A teenager charged Thursday with shooting a fellow student to death at Tacoma’s Foss High School had taken guns to school before, court records state.
A relative of Douglas S. Chanthabouly told detectives he saw the teenager “possess firearms in the past for the purpose of buying and selling them” and knows Chanthabouly took “a gun to school in the past,” according to a complaint for a search warrant filed Thursday in Pierce County Superior Court.
Tacoma School District spokeswoman Patti Holmgren said district officials were unaware Chanthabouly had ever brought a gun to campus.
“He’d be gone if he had and we knew about it,” Holmgren said. “That’s an automatic expulsion. There’s a zero-tolerance policy on that.”
Police interviewed the relative Wednesday as part of their investigation into the death of Samnang Kok, 17, who was gunned down Wednesday morning in a hall in the north end of the school. Foss is located at 2112 S. Tyler St.
Numerous witnesses told police Chanthabouly was the gunman, according to court records. The 18-year-old junior was arrested about two hours after the shooting.
On Thursday, prosecutors charged Chanthabouly with one count of first-degree murder. He pleaded not guilty, and Judge Stephanie Arend ordered him jailed in lieu of $1 million bail.
Deputy prosecutor Ed Murphy told Arend during Chanthabouly’s arraignment that the teenager had confessed to the crime but offered no motive.
“I can’t tell you why. I don’t want it in the news,” Chanthabouly told detectives, according to an affidavit of probable cause filed in the case.
Investigators offered no firm motive for the shooting. The two teens were acquaintances and might have had a dispute over money or property, police spokesman Mark Fulghum said Thursday.
Police have maintained that the incident does not appear gang-related, but Chanthabouly associated with gang members and dressed like them, the relative told investigators.
When he was arrested Wednesday, Chanthabouly was wearing bright blue shoelaces in his shoes, according to the complaint for the search warrant.
“TPD officers recognize that such colored shoelaces have been associated with street gangs in Tacoma,” the records state. Members of the Crips gang are known to wear blue.
Chanthabouly’s mother, Chantha Chanthabouly, attended her son’s arraignment Thursday. She sobbed when he was led into court in shackles and a bright orange jail uniform.
She said after the hearing that she was sorry for Kok’s family and had no clue why her son would kill the young father.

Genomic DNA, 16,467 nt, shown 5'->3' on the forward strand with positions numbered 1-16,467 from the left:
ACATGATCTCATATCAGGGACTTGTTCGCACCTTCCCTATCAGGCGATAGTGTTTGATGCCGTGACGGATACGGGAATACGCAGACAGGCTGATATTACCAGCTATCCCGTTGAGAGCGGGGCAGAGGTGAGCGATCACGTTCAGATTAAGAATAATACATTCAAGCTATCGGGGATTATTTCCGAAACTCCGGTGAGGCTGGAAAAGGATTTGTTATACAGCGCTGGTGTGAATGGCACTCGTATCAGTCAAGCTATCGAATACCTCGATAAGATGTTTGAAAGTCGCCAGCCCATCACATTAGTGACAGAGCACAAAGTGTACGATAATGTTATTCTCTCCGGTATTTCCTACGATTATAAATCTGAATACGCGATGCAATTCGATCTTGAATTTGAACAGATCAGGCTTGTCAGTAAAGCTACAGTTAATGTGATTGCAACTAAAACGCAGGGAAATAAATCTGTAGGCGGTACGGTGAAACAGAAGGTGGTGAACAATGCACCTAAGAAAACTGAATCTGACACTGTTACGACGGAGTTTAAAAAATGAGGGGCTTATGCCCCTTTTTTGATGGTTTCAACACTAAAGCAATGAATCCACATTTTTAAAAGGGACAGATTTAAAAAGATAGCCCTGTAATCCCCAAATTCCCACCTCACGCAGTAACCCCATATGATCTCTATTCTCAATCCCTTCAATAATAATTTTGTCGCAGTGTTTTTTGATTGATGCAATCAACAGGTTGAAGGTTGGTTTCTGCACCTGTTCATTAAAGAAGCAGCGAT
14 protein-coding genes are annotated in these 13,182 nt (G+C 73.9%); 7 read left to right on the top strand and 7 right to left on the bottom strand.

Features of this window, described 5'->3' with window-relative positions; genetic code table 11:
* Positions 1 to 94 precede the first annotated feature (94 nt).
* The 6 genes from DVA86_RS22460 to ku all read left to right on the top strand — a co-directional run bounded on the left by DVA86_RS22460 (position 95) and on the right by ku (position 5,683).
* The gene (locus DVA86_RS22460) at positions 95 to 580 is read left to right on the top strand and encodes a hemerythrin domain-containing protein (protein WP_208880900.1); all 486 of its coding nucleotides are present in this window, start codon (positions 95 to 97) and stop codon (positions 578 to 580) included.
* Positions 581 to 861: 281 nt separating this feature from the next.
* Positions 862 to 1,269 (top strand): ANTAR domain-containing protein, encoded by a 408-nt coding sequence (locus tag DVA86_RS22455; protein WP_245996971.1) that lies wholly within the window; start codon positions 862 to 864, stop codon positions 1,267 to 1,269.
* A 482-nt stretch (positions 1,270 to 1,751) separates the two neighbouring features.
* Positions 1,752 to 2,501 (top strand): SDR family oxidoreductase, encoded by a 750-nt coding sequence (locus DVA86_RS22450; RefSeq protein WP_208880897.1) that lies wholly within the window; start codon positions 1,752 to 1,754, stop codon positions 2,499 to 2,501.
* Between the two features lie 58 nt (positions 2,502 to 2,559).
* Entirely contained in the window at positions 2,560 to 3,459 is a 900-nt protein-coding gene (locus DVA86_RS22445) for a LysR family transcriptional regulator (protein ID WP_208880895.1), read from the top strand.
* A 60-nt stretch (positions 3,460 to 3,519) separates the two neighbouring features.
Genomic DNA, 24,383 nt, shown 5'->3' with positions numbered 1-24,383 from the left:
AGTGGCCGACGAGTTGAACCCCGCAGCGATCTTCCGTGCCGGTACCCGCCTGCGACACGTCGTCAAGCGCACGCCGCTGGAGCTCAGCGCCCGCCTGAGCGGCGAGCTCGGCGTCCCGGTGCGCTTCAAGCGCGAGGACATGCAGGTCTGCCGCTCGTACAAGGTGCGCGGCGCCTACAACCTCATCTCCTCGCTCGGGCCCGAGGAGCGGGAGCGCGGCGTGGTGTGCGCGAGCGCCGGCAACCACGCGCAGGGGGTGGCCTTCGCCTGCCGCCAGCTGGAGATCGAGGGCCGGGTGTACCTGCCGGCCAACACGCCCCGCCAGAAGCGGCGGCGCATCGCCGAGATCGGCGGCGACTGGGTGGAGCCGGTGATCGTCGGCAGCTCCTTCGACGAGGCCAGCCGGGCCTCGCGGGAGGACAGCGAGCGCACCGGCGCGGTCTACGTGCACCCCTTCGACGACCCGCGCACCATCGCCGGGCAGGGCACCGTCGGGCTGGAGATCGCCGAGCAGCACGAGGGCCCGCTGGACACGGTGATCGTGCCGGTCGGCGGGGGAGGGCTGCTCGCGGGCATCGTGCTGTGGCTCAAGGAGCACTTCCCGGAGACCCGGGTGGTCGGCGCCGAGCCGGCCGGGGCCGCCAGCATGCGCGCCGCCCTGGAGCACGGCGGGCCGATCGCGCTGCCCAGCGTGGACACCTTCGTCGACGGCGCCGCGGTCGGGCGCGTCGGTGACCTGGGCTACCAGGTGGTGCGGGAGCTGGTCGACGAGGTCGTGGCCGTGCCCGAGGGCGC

“Only God can tell,” she said.
Chanthabouly’s uncle, Kannha Bounchanh, called his nephew “a nice boy.”
“He’s not a troubled kid,” Bounchanh said after the arraignment.
According to the charging papers, Chanthabouly saw Kok at the school before classes began Wednesday morning and walked up to him in the school’s north-end “300 hallway.”
Chanthabouly raised his hand, pointed a 9 mm handgun at Kok and said, “What’s up?”
He then fired one shot at Kok’s face from less than a foot away, charging documents state.
Kok fell to the floor. Chanthabouly then stood over Kok and fired two more shots into him before waving the gun at several witnesses and fleeing, according to the documents.
During an interview with detectives, Chanthabouly said he didn’t know Kok but knew of him. Other witnesses have said the two were acquaintances.
Detectives learned Thursday that a 9 mm handgun Chanthabouly was carrying when he was arrested was stolen during a burglary at a South End Tacoma house in May 1999, Fulghum said.
No arrests have been reported in the burglary.
Chanthabouly did not tell investigators how he got the gun, Fulghum said, and investigators planned to turn their focus to where the gun has been since the burglary and how Chanthabouly got it.
Investigators also will be looking into whether the weapon has been used in any other crimes, Fulghum said.
Tacoma resident Durrell Rush, 18, said Thursday that he knew both Kok and Chanthabouly, but said he didn’t know they were acquainted.
Rush said Chanthabouly, whom he met at school, “didn’t really extend himself” personally to anyone. If someone asked for his opinion, Chanthabouly would usually respond, “It’s cool,” but didn’t offer much else, Rush said.
Rush said he worked briefly with Kok at a Tacoma McDonald’s in the spring of 2006 and saw him in the halls at Foss. They both were striving to become adults and hoping for something better than a job at the restaurant, he said.
Rush can’t fathom why Chanthabouly would lash out at Kok.
“He never would have done something to someone unless they picked on him first,” Rush said.
The victim’s brother, Rith Kok, told reporters following Chanthabouly’s arraignment that Samnang was “just a lovable person.”
“That’s it. Please, that’s it,” he said as he tried to leave the County-City Building in downtown Tacoma. Staff writers Stacey Mulick and Paul Sand contributed to this report.
WHAT: Memorial service for Samnang Kok, open to anyone who knew him
WHEN: Viewing begins 11 a.m. Tuesday, sermon at noon
WHERE: Southside Baptist Church, 626 S. 86th St., Tacoma